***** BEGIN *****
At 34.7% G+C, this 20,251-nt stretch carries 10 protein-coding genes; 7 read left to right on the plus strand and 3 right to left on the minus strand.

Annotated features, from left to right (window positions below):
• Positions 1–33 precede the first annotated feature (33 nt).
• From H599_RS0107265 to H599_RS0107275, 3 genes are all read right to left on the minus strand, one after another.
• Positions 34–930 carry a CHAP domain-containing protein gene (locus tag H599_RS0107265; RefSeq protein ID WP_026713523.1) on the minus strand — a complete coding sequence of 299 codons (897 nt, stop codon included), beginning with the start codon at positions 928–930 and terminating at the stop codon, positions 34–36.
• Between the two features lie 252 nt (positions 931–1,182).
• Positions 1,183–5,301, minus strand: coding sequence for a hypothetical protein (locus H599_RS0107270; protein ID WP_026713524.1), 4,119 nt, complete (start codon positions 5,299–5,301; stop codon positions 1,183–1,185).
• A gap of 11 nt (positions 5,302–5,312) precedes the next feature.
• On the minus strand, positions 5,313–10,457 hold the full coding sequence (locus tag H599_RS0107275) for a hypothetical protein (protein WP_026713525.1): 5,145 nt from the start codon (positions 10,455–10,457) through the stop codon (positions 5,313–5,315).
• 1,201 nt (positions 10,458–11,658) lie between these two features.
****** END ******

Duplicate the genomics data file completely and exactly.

At 34.7% G+C, this 20,251-nt stretch carries 10 protein-coding genes; 7 read left to right on the plus strand and 3 right to left on the minus strand.

Annotated features, from left to right (window positions below):
• Positions 1–33 precede the first annotated feature (33 nt).
• From H599_RS0107265 to H599_RS0107275, 3 genes are all read right to left on the minus strand, one after another.
• Positions 34–930 carry a CHAP domain-containing protein gene (locus tag H599_RS0107265; RefSeq protein ID WP_026713523.1) on the minus strand — a complete coding sequence of 299 codons (897 nt, stop codon included), beginning with the start codon at positions 928–930 and terminating at the stop codon, positions 34–36.
• Between the two features lie 252 nt (positions 931–1,182).
• Positions 1,183–5,301, minus strand: coding sequence for a hypothetical protein (locus H599_RS0107270; protein ID WP_026713524.1), 4,119 nt, complete (start codon positions 5,299–5,301; stop codon positions 1,183–1,185).
• A gap of 11 nt (positions 5,302–5,312) precedes the next feature.
• On the minus strand, positions 5,313–10,457 hold the full coding sequence (locus tag H599_RS0107275) for a hypothetical protein (protein WP_026713525.1): 5,145 nt from the start codon (positions 10,455–10,457) through the stop codon (positions 5,313–5,315).
• 1,201 nt (positions 10,458–11,658) lie between these two features.